2004-09-13 09:34 - Tech
I read an article this morning at breakfast about how people rely on computers to perform their tasks for them. The article's author was trying to claim that computers cannot do your work for you, because they are stupid. On the basest level, this is true. What he failed to realize is that, in fact, computers can do your work for you. A bit.
In truth, computers are tools, like any other. A carpenter uses a hammer, an architect uses a t-square, an office rat uses a computer. In each case, the tool is "doing the work" for the person. A carpenter could get by without a hammer, but it would be tough. An architect could use some geometry tricks to draw lines at the right angles, but the t-square sure makes it a lot easier. Computers are the same, only different. Computers are "ability batteries" which a skilled individual can fill up with ability, and almost anyone can drain the ability out and take advantage of it.
Just like the AA cell batteries you are so familiar with, the "ability battery" has limited capacity. You can only get so much out of it, and then the charge is used up. If I am writing a paper, I can do it with paper and pencil. I can use a typewriter to help if my handwriting isn't good, but I might have to start a page over if I make a mistake. I can use a computer as an ability battery, and let a word proccessing application do most all of the layout and typesetting work, and in the end come out with something that looks professionally typeset. The ability battery is getting bigger and stronger every day. Now, you can even let the ability battery handle your spelling, and sometimes your grammar. There's a hefty charge of english language ability in there along with the professional typesetter.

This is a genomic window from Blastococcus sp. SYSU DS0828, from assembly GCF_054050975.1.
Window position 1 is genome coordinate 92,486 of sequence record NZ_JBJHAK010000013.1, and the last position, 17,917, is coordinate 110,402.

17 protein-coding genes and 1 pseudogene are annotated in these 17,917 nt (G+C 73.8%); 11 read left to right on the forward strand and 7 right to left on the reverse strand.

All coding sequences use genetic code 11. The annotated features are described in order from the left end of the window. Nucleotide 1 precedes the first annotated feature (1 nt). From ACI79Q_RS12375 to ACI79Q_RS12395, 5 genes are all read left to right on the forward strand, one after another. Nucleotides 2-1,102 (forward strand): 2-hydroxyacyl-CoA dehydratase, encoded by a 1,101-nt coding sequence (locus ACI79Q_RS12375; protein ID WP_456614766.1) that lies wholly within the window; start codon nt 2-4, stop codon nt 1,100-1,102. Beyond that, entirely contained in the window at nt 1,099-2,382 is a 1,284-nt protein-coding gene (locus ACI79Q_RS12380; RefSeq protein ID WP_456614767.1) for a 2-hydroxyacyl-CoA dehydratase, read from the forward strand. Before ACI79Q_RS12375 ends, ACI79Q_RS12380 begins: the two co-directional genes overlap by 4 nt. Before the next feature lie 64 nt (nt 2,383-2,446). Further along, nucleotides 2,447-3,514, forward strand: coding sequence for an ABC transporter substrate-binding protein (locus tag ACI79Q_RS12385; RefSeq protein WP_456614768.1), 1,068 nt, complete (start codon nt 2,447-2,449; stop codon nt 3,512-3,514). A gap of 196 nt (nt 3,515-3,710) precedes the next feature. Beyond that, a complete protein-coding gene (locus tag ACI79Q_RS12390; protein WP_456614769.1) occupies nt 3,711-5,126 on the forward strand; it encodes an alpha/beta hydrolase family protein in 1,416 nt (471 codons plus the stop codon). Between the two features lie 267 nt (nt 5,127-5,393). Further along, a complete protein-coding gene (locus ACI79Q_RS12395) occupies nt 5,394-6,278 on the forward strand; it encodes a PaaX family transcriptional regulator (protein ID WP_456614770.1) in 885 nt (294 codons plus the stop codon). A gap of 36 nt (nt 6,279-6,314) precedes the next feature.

But, and this is the big point, the ability battery is no substitute for a human mind. Although like the carpenter could technically get by without his hammer, the hammer couldn't build a house without the carpenter. For a computer to produce something valuable, there needs to be something intelligent at the keyboard. Computers are a tool, not a miracle.